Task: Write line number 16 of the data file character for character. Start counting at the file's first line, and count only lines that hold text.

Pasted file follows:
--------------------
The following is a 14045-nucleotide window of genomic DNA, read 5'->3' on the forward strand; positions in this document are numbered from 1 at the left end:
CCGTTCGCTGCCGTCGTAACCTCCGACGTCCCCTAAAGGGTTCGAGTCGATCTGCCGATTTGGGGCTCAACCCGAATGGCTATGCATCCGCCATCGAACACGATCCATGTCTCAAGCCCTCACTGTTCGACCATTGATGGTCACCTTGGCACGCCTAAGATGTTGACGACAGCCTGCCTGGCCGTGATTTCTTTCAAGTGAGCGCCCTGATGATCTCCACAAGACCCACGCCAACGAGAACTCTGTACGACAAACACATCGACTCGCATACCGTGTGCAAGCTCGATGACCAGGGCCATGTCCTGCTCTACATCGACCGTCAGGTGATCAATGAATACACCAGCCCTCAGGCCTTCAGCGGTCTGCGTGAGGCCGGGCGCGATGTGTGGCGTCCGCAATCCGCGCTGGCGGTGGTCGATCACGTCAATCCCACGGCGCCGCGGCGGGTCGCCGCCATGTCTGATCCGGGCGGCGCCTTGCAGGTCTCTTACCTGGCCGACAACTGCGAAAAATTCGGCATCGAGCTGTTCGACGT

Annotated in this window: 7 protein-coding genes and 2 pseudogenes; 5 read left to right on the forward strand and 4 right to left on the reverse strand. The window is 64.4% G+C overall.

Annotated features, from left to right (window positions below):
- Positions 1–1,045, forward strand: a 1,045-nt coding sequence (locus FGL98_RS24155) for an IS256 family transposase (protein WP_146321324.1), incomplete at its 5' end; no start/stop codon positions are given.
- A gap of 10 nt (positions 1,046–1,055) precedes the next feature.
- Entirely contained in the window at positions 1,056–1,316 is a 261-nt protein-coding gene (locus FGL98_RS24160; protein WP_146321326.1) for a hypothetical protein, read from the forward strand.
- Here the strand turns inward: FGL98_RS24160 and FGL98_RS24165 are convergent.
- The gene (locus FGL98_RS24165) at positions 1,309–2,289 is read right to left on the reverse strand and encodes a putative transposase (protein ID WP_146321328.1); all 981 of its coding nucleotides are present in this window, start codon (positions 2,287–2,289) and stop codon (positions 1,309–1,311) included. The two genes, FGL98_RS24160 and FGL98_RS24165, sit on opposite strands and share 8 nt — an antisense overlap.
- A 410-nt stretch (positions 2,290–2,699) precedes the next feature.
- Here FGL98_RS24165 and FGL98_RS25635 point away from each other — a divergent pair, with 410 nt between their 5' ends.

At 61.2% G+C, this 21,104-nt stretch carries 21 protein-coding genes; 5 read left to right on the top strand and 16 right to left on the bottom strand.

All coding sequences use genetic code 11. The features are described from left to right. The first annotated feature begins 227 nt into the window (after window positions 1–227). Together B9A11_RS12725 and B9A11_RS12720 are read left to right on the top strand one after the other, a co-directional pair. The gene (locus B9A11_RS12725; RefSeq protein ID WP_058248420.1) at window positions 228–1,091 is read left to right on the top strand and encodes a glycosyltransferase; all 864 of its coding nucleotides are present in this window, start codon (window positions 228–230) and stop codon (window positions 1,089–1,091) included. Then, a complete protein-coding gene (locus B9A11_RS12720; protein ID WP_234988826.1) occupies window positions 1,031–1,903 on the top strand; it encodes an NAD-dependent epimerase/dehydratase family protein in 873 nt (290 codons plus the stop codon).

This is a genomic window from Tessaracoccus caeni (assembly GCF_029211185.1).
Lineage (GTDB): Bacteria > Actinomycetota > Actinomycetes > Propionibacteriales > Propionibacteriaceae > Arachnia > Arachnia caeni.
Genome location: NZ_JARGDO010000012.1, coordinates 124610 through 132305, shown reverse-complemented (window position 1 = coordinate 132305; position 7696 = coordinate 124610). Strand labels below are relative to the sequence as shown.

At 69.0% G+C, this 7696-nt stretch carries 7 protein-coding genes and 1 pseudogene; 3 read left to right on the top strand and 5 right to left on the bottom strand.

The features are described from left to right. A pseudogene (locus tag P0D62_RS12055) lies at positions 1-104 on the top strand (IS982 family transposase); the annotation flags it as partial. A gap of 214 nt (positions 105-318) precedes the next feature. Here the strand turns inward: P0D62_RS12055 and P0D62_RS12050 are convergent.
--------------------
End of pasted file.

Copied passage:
Genome location: NZ_JARGDO010000012.1, coordinates 124610 through 132305, shown reverse-complemented (window position 1 = coordinate 132305; position 7696 = coordinate 124610). Strand labels below are relative to the sequence as shown.